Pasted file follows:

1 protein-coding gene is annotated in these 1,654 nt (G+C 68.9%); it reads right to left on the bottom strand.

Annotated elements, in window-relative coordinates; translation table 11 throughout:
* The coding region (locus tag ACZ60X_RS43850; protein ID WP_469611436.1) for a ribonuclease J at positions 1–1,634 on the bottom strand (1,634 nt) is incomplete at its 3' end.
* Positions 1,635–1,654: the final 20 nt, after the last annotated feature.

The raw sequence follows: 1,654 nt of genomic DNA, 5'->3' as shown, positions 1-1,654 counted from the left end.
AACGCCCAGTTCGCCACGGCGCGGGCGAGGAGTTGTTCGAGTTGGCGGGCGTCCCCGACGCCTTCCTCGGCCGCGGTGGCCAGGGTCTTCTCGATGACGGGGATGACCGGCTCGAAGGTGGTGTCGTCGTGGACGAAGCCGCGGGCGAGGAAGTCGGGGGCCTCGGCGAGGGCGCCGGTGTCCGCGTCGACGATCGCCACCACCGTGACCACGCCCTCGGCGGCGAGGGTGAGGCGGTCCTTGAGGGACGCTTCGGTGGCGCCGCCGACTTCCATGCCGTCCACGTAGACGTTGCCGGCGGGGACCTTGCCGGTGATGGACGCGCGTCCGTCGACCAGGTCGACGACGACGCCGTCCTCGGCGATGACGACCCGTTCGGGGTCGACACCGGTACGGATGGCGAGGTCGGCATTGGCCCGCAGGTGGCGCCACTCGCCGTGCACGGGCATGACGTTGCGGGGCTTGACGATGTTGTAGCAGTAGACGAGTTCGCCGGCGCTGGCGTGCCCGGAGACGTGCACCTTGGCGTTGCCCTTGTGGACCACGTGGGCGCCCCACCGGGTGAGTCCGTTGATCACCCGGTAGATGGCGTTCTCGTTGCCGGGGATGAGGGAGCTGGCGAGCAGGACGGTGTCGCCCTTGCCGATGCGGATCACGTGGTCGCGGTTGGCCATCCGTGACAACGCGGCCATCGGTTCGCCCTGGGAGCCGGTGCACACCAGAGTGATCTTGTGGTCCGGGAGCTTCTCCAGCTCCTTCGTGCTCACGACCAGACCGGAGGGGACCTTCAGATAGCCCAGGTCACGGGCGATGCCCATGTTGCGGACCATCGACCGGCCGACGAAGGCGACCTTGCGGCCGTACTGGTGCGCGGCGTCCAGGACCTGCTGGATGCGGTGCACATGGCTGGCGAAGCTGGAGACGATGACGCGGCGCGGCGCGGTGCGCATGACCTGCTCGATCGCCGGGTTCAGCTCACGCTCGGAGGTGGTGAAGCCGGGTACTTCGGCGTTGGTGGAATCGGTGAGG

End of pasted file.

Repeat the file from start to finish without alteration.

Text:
1 protein-coding gene is annotated in these 1,654 nt (G+C 68.9%); it reads right to left on the bottom strand.

Annotated elements, in window-relative coordinates; translation table 11 throughout:
* The coding region (locus tag ACZ60X_RS43850; protein ID WP_469611436.1) for a ribonuclease J at positions 1–1,634 on the bottom strand (1,634 nt) is incomplete at its 3' end.
* Positions 1,635–1,654: the final 20 nt, after the last annotated feature.

The raw sequence follows: 1,654 nt of genomic DNA, 5'->3' as shown, positions 1-1,654 counted from the left end.
AACGCCCAGTTCGCCACGGCGCGGGCGAGGAGTTGTTCGAGTTGGCGGGCGTCCCCGACGCCTTCCTCGGCCGCGGTGGCCAGGGTCTTCTCGATGACGGGGATGACCGGCTCGAAGGTGGTGTCGTCGTGGACGAAGCCGCGGGCGAGGAAGTCGGGGGCCTCGGCGAGGGCGCCGGTGTCCGCGTCGACGATCGCCACCACCGTGACCACGCCCTCGGCGGCGAGGGTGAGGCGGTCCTTGAGGGACGCTTCGGTGGCGCCGCCGACTTCCATGCCGTCCACGTAGACGTTGCCGGCGGGGACCTTGCCGGTGATGGACGCGCGTCCGTCGACCAGGTCGACGACGACGCCGTCCTCGGCGATGACGACCCGTTCGGGGTCGACACCGGTACGGATGGCGAGGTCGGCATTGGCCCGCAGGTGGCGCCACTCGCCGTGCACGGGCATGACGTTGCGGGGCTTGACGATGTTGTAGCAGTAGACGAGTTCGCCGGCGCTGGCGTGCCCGGAGACGTGCACCTTGGCGTTGCCCTTGTGGACCACGTGGGCGCCCCACCGGGTGAGTCCGTTGATCACCCGGTAGATGGCGTTCTCGTTGCCGGGGATGAGGGAGCTGGCGAGCAGGACGGTGTCGCCCTTGCCGATGCGGATCACGTGGTCGCGGTTGGCCATCCGTGACAACGCGGCCATCGGTTCGCCCTGGGAGCCGGTGCACACCAGAGTGATCTTGTGGTCCGGGAGCTTCTCCAGCTCCTTCGTGCTCACGACCAGACCGGAGGGGACCTTCAGATAGCCCAGGTCACGGGCGATGCCCATGTTGCGGACCATCGACCGGCCGACGAAGGCGACCTTGCGGCCGTACTGGTGCGCGGCGTCCAGGACCTGCTGGATGCGGTGCACATGGCTGGCGAAGCTGGAGACGATGACGCGGCGCGGCGCGGTGCGCATGACCTGCTCGATCGCCGGGTTCAGCTCACGCTCGGAGGTGGTGAAGCCGGGTACTTCGGCGTTGGTGGAATCGGTGAGG